Let’s review a couple of simulation examples: one of a vibrating disk and another of a loudspeaker.

Vibrating Disk Example

First, we will illustrate the phase decomposition technique with a vibrating disk as a test case, where the individual phase components can be found by visual inspection.

We’ve chosen an on-axis observation point several radii away from the disk. Let’s consider the total plate vibration shown in one of the four figures below. A larger part of the vibration has one particular phase, whereas a smaller part of the plate has an opposite phase. The larger part of the displacement must be in-phase for an on-axis observation point. This can be realized by considering the “extreme” case that the entire vibration has only one phase. Such a vibration must contribute entirely positively to the sound pressure in an observation point on-axis and away from the plate surface.

We’ve applied the phase decomposition technique to the total displacement and found the expected in-phase component. Since the remaining displacement is in opposite phase of the in-phase component, it must then be an anti-phase component. The analysis in COMSOL Multiphysics confirms this.

Lastly, since the total displacement is made up entirely of an in-phase and an anti-phase component, the out-of-phase component must be zero. This is also what we find via the phase decomposition.

The total displacement in our vibrating disk example.


An image depicting the in-phase displacement of a vibrating disk.


A visual representation of the anti-phase displacement in a vibrating disk.


The out-of-phase displacement component in the vibrating disk.


Displacement components of the vibrating disk for an on-axis observation point.

Note that if we choose another observation point — for example, off-axis and/or very close to the plate — we will get different displacement components than those shown above for the same total displacement.

Loudspeaker Example

Next, we use the phase decomposition technique for a 3-inch driver placed in a baffle. We carried out a complete 2D axisymmetric vibroacoustic simulation for a wide frequency range. The electromagnetic system was included in a lumped fashion, so that an input voltage could be applied directly.

A picture of a loudspeaker.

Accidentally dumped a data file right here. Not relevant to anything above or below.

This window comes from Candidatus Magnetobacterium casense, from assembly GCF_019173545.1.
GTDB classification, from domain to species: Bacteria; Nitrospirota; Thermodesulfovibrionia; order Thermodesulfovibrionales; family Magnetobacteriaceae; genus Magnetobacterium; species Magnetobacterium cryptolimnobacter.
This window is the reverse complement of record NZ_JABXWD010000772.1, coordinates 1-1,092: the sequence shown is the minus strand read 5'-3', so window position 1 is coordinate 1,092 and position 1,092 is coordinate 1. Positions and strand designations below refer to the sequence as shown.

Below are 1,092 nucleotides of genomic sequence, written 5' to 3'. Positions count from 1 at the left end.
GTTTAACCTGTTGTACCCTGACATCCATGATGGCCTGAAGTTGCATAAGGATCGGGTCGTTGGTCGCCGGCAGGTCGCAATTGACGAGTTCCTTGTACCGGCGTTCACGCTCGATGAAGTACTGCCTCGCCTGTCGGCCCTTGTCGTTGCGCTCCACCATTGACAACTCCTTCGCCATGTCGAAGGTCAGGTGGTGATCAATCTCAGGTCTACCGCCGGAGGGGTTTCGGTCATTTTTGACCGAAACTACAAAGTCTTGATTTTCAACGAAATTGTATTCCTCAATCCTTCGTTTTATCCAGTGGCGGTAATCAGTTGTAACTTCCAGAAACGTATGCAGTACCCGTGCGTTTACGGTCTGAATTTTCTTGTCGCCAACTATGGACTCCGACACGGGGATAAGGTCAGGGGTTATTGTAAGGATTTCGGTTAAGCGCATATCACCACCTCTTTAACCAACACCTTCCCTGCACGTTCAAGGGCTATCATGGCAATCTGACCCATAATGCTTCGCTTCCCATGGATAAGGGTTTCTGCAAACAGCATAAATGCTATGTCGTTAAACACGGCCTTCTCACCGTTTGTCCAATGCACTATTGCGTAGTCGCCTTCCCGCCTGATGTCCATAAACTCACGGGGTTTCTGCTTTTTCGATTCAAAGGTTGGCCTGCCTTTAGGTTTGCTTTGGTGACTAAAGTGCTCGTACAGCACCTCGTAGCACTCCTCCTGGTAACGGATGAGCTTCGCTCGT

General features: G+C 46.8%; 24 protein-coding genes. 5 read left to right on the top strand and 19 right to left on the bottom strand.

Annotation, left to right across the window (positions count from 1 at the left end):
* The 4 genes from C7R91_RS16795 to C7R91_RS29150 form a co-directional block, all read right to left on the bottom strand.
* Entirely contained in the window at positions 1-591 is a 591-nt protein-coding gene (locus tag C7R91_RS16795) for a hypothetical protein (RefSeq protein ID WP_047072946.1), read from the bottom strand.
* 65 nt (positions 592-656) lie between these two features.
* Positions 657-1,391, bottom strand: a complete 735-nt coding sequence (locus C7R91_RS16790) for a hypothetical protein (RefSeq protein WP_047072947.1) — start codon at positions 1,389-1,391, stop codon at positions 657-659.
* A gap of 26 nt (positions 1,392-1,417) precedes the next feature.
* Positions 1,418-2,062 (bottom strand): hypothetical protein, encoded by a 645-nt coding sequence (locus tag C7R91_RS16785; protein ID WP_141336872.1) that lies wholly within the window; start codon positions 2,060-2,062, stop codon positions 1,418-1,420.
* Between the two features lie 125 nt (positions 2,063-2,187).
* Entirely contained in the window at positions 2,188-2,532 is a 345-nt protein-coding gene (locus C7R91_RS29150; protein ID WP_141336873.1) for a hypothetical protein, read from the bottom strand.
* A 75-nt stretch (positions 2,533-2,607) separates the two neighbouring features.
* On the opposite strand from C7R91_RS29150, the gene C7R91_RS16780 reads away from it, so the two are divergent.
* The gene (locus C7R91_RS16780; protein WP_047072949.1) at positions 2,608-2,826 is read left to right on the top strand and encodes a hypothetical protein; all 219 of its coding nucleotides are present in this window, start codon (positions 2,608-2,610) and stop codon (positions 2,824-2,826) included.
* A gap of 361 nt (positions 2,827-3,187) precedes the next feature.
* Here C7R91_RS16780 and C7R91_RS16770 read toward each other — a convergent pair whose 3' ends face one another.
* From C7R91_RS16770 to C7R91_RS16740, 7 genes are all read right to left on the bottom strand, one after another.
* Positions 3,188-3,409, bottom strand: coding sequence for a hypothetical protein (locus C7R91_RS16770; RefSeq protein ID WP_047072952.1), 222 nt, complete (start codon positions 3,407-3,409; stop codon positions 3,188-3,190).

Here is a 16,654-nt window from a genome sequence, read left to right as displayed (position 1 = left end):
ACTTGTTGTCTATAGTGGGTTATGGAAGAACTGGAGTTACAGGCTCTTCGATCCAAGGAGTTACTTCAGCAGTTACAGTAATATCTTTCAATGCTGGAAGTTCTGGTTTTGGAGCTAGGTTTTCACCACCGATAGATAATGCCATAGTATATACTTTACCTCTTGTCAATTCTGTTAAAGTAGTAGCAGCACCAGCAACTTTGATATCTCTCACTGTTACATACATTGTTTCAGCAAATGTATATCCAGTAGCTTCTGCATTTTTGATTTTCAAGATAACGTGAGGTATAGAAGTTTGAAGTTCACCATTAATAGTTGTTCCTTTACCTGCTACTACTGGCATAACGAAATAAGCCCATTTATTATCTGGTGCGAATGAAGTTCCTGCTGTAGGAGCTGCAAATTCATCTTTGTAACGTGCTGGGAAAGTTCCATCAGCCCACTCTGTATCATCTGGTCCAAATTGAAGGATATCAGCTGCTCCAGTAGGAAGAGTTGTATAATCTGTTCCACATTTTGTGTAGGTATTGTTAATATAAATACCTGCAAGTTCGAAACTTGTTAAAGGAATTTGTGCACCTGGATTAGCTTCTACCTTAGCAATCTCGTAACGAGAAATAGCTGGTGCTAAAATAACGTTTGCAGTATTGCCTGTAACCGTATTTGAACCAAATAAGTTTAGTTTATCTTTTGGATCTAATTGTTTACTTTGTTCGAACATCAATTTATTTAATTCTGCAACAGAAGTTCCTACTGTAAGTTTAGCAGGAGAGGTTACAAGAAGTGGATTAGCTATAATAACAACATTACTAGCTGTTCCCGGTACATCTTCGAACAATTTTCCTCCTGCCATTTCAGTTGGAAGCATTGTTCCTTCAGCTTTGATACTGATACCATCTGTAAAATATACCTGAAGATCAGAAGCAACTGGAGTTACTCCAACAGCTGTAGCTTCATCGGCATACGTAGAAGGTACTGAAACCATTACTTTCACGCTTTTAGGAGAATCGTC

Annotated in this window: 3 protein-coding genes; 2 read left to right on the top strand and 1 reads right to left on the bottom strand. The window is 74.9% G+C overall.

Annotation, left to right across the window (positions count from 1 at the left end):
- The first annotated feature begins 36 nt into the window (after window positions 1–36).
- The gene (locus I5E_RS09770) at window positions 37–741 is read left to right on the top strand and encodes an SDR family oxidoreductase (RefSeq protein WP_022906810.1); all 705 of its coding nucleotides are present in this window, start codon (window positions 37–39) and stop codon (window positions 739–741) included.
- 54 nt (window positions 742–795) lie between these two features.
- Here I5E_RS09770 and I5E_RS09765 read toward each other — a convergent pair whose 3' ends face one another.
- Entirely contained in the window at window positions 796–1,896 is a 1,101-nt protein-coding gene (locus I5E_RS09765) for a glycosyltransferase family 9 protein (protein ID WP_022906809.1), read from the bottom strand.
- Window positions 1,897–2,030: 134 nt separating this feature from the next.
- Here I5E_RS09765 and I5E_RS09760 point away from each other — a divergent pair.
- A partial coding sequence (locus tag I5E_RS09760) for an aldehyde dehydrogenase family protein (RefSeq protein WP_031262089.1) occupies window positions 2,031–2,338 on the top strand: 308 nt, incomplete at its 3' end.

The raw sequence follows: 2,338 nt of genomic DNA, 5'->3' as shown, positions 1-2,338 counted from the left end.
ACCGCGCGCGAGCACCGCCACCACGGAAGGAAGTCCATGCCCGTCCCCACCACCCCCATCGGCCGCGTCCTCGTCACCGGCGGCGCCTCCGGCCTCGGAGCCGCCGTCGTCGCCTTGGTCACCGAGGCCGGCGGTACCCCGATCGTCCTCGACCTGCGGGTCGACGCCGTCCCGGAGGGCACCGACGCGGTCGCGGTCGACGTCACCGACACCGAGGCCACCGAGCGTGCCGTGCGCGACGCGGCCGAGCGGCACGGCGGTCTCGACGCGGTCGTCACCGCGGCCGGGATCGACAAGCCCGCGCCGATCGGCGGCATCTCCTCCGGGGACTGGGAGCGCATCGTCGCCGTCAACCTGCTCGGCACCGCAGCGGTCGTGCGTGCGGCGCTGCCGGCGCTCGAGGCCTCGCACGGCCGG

The surface displacement components are illustrated for a frequency of 4.5 kHz. The total displacement pattern seems fairly simple, but visual inspection cannot reveal the individual phase components.

A visual display of the total loudspeaker displacement component.


A graph showing the in-phase loudspeaker displacement component.


The anti-phase loudspeaker displacement component is shown here at 4.5KHz.


An image displaying the out-of-phase loudspeaker displacement component created from a loudspeaker surface.


Displacement components of the loudspeaker surface at 4.5 kHz for an on-axis observation point.

Just as with the previous example, we chose an observation point on-axis and several radii away from the surface. The in-phase component is concentrated around the inner topology, or the cone, whereas there is no in-phase displacement at the outer part of the surface, the so-called surround. The anti-phase component is concentrated around the surround part of the surface.

This means that the surround is the part to investigate (material and/or topology) if the anti-phase displacement is found to be unacceptably large. The surround is also the sole contributor to the out-of-phase displacement at this particular frequency.

I should note that the phase-decomposed displacement components have no radial components, since the analysis assumes a flat vibrating surface. Therefore, they do not sum exactly to the total vibration for this case, since the total vibration has both axial and radial components. However, the analysis still provides insight into the vibration pattern and how the individual components affect the resulting sound pressure in the chosen observation point.

By feeding the displacement components back into the Rayleigh integral, we can find the individual pressure contributions.

A graph showing the sound pressure level components for a loudspeaker driver.
The sound pressure level components for the loudspeaker driver.

We can see that at low frequencies, the total displacement is dominated by in-phase motion, but above approximately 4 kHz, the anti-phase component subtracts from the pressure. The insight provided by the phase decomposition technique can aid engineering decisions and, in some cases, design changes may be warranted.

Concluding Thoughts

The phase decomposition technique is, of course, not limited to loudspeaker analysis. Any vibrating structure that is fairly flat can be analyzed. In fact, it’s advantageous to apply the Rayleigh integral on its own in order to have an estimate of the radiated sound without having to include an acoustic domain, especially if the air loading on the vibrating surface is negligible. The phase decomposition can then be added as a further layer in the analysis.

Special thanks to Mads Herring Jensen, the technical product manager for the Acoustics Module at COMSOL A/S, for help with the implementation.

About the Guest Author

René Christensen has been working with vibroacoustics for about a decade for a handful of companies such as DELTA, Oticon A/S, and iCapture ApS. He holds a PhD in hearing aid acoustics with focus on viscothermal effects. René recently joined the R&D department at the Danish loudspeaker company Dynaudio A/S where his main responsibilities are development and optimization of drivers for the “Automotive” and “Home” lines, design of waveguides and cabinets, and conceptual work for future products.